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10 Things to Prep Before the Band Gets to the Studio

As an intern, assistant engineer, or even head engineer you want to make sure you are as prepared as possible before the band gets to the studio. Getting things set up ahead of time will help make the session run smoothly and keep the session on time, giving the band as much recording time as possible. Ideally all that will need to be setup once the band walks in the room is the equipment they brought.

1. Stations set up for each person.

A simple thing to start with is putting a rug at each spot you will have a musician sitting to record. The rug will eliminate any foot noise from moving around while recording. Some guitar players like to tap their foot while they play which can be great live, but you don’t want foot taps or stomps bleeding into your acoustic guitar mics. A rug under the drum kit also prevents the floor from getting beat up and keeps the kit from moving while the drummer plays. Some other useful things to put at each station include a chair, music stand, maybe a small table or surface they can use to set down things like water bottles and phones.

2. Power.

You’ll want to make sure each musician has access to some power. If possible, a power strip is great so there are extra outlets for multiple things at once. You’ll need power for all kinds of things in the studio including pedal boards, amp heads, and tube mics.

3. Mics on stands and cabled.

Before the band comes in you will want to have all the microphones prepped on stands with XLRs plugged in and patched into the wall. It may not be possible to set the mics into recording position until the band has set up and adjusted their drum kit and amps, but we can still stage the microphones so they are neatly cabled and ready to be easily put into position. This will save you tons of time and it will get us one step closer to getting sounds with the band. If the drum kit and amps are already set up then go ahead and get the mics as close to in position as possible while still taking into account that the band may need to adjust their instrument setup to their playing needs.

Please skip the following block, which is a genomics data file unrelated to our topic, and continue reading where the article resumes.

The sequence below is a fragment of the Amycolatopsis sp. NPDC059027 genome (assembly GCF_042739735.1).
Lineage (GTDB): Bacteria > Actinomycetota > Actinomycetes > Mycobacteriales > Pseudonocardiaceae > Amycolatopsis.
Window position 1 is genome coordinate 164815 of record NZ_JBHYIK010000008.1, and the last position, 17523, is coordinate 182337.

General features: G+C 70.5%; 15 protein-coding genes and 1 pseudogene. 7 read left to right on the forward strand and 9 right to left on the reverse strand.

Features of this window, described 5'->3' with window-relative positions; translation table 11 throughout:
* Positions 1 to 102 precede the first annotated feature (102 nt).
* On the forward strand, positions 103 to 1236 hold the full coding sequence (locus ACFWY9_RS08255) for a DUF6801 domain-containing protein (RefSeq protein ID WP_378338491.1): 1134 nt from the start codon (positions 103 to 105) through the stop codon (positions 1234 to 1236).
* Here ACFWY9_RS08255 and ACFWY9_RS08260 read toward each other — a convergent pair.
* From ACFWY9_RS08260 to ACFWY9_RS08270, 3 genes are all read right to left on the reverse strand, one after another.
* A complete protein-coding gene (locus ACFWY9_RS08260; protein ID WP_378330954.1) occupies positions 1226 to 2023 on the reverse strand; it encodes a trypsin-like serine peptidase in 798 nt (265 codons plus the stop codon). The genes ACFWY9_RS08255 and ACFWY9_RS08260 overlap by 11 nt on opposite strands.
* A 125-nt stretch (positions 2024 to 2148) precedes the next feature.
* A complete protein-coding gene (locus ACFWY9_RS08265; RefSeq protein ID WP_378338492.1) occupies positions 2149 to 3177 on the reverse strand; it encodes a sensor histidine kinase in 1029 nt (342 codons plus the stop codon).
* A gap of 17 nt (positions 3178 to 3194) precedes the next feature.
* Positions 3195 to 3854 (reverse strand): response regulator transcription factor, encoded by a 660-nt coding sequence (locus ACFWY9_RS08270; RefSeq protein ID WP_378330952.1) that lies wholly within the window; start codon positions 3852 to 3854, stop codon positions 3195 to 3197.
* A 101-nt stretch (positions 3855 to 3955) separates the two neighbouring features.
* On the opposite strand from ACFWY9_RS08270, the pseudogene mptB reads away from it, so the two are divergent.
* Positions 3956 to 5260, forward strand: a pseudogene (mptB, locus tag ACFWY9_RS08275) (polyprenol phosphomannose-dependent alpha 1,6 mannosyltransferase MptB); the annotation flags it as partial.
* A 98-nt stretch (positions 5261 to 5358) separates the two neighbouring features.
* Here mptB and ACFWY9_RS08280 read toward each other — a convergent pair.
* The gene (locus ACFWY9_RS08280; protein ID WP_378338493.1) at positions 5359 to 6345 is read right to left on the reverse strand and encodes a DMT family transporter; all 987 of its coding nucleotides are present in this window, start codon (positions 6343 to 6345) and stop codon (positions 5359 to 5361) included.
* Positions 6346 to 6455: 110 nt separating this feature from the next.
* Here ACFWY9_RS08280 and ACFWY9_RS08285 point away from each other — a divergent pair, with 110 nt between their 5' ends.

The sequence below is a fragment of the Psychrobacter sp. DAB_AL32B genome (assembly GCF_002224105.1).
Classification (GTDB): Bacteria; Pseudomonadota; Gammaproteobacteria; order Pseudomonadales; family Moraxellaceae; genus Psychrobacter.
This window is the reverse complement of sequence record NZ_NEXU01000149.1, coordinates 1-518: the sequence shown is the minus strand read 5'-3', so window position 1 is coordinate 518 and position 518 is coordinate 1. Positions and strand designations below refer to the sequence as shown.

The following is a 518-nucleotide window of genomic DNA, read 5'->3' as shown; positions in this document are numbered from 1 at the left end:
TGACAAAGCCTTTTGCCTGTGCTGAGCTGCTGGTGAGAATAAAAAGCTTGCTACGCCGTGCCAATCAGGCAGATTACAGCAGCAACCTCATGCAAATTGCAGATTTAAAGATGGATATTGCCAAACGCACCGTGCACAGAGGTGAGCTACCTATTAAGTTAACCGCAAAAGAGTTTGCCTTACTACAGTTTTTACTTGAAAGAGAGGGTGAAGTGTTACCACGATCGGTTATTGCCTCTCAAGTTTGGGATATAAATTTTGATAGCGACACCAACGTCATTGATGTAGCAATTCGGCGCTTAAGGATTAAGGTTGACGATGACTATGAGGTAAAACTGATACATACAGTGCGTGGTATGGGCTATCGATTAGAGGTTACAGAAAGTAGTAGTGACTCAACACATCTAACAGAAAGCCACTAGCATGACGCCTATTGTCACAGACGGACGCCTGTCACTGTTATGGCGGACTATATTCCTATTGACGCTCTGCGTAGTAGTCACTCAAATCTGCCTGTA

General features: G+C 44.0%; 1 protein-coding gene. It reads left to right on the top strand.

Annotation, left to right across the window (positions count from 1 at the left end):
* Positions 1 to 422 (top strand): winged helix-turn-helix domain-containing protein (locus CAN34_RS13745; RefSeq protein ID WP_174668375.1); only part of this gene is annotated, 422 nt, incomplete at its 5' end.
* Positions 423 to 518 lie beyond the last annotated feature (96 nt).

4. Talkback mics.

In most studios it will be really helpful to have talkback mics at each station so you can easily communicate with the musicians. At Sweetwater Studios we use foot switches on our talkbacks and put them on auxes in ProTools so we don’t have to mute them while the band plays. Another option is just one omni mic in the middle of the room for the whole band.

5. Headphones.

This one is pretty straightforward, but you’ll want to make sure each musician has a set of headphones and possibly a headphone amp or a headphone mixer depending on your studio’s headphone system.

6. Lines patched.

If you have a patchbay to route all your gear where it needs to go, then you’ll want to make sure all the inputs are patched into your outboard gear of choice, and into your DAW.

7. Channels/outboard gear labeled.

A super simple and quick way to stay organized in your session is to label all your preamps and outboard gear. If you need to change things on the fly or quickly get drum sounds there’s no guessing games to play, just grab the right knobs and go! This is also very important if you have other people helping you run the session, so they also know where everything is.

8. Session made in DAW.

Next thing to do is set up your session in your DAW of choice. You’ll want to make sure you label all your channels and check that the routing is correct. Make sure not to forget about sends to headphones and talkback channels!

9. Scratch test/line check.

Before the band comes in, you’ll want to check that you have signal to all the microphones. If you have someone else around you can have them play the instruments quickly for you while you get rough levels — you’ll be one step closer to recording once the band gets there. You can also do a quick scratch test just to make sure there is signal to every mic and leave levels for when you have the band there. This gives you time to fix any mistakes and make sure everything is getting into your DAW correctly.

10. Lastly, tidy up!

You don’t want anyone to trip because there are cables everywhere. Make sure there are clear walkways, and tape down any cables that have to sit in the walkways. Make the studio look presentable to your clients so they will be even more excited to record there! A good-looking studio helps get the creative juices flowing!


Rachel Leonard

Prior to joining the Sweetwater Studios team, Rachel curated pro audio–related content for YouTube videos at Reverb and also ran live sound as the house engineer at Penny Road Pub in Chicago. Her experience working on so many genres of music — including classical, jazz, choir, metal, singer/songwriter, rock, funk, and others — has made her a vital member of the studio team.

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